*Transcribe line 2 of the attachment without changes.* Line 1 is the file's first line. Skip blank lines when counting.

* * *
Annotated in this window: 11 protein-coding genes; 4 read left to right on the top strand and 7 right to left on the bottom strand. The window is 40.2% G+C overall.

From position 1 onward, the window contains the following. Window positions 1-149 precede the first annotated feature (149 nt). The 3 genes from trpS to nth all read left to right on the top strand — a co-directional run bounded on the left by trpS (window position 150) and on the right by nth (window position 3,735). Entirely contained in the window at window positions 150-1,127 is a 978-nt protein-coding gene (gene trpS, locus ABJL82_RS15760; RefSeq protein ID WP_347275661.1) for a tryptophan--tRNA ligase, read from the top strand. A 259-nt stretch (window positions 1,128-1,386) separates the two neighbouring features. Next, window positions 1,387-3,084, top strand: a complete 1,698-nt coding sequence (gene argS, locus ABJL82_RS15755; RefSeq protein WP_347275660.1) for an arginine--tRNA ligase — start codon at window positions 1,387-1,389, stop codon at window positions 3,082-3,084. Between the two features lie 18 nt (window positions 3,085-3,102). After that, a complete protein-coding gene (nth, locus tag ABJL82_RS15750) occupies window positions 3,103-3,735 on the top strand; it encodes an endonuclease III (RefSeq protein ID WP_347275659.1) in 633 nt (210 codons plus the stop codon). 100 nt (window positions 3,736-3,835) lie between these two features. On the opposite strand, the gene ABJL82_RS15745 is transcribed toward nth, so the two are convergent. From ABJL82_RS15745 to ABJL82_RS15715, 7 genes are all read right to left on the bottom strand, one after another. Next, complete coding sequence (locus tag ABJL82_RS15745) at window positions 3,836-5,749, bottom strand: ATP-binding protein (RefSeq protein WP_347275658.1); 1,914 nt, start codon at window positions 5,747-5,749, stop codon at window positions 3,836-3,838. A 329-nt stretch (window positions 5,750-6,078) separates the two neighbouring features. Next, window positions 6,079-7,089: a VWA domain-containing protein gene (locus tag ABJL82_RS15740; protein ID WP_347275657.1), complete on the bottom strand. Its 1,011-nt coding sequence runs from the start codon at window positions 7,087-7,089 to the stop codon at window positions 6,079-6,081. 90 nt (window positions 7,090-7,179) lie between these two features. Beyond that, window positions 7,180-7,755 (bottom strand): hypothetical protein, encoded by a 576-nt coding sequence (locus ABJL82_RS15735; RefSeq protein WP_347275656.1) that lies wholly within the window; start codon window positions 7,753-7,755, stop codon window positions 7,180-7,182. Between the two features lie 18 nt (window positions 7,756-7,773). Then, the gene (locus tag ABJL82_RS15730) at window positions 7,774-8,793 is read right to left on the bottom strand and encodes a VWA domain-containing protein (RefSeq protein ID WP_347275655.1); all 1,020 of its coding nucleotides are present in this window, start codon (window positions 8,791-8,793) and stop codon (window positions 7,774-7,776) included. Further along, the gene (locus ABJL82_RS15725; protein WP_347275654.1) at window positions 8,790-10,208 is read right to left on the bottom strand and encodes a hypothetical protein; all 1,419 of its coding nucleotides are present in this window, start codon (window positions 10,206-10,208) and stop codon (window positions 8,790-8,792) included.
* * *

From position 1 onward, the window contains the following. Window positions 1-149 precede the first annotated feature (149 nt). The 3 genes from trpS to nth all read left to right on the top strand — a co-directional run bounded on the left by trpS (window position 150) and on the right by nth (window position 3,735). Entirely contained in the window at window positions 150-1,127 is a 978-nt protein-coding gene (gene trpS, locus ABJL82_RS15760; RefSeq protein ID WP_347275661.1) for a tryptophan--tRNA ligase, read from the top strand. A 259-nt stretch (window positions 1,128-1,386) separates the two neighbouring features. Next, window positions 1,387-3,084, top strand: a complete 1,698-nt coding sequence (gene argS, locus ABJL82_RS15755; RefSeq protein WP_347275660.1) for an arginine--tRNA ligase — start codon at window positions 1,387-1,389, stop codon at window positions 3,082-3,084. Between the two features lie 18 nt (window positions 3,085-3,102). After that, a complete protein-coding gene (nth, locus tag ABJL82_RS15750) occupies window positions 3,103-3,735 on the top strand; it encodes an endonuclease III (RefSeq protein ID WP_347275659.1) in 633 nt (210 codons plus the stop codon). 100 nt (window positions 3,736-3,835) lie between these two features. On the opposite strand, the gene ABJL82_RS15745 is transcribed toward nth, so the two are convergent. From ABJL82_RS15745 to ABJL82_RS15715, 7 genes are all read right to left on the bottom strand, one after another. Next, complete coding sequence (locus tag ABJL82_RS15745) at window positions 3,836-5,749, bottom strand: ATP-binding protein (RefSeq protein WP_347275658.1); 1,914 nt, start codon at window positions 5,747-5,749, stop codon at window positions 3,836-3,838. A 329-nt stretch (window positions 5,750-6,078) separates the two neighbouring features. Next, window positions 6,079-7,089: a VWA domain-containing protein gene (locus tag ABJL82_RS15740; protein ID WP_347275657.1), complete on the bottom strand. Its 1,011-nt coding sequence runs from the start codon at window positions 7,087-7,089 to the stop codon at window positions 6,079-6,081. 90 nt (window positions 7,090-7,179) lie between these two features. Beyond that, window positions 7,180-7,755 (bottom strand): hypothetical protein, encoded by a 576-nt coding sequence (locus ABJL82_RS15735; RefSeq protein WP_347275656.1) that lies wholly within the window; start codon window positions 7,753-7,755, stop codon window positions 7,180-7,182. Between the two features lie 18 nt (window positions 7,756-7,773). Then, the gene (locus tag ABJL82_RS15730) at window positions 7,774-8,793 is read right to left on the bottom strand and encodes a VWA domain-containing protein (RefSeq protein ID WP_347275655.1); all 1,020 of its coding nucleotides are present in this window, start codon (window positions 8,791-8,793) and stop codon (window positions 7,774-7,776) included. Further along, the gene (locus ABJL82_RS15725; protein WP_347275654.1) at window positions 8,790-10,208 is read right to left on the bottom strand and encodes a hypothetical protein; all 1,419 of its coding nucleotides are present in this window, start codon (window positions 10,206-10,208) and stop codon (window positions 8,790-8,792) included.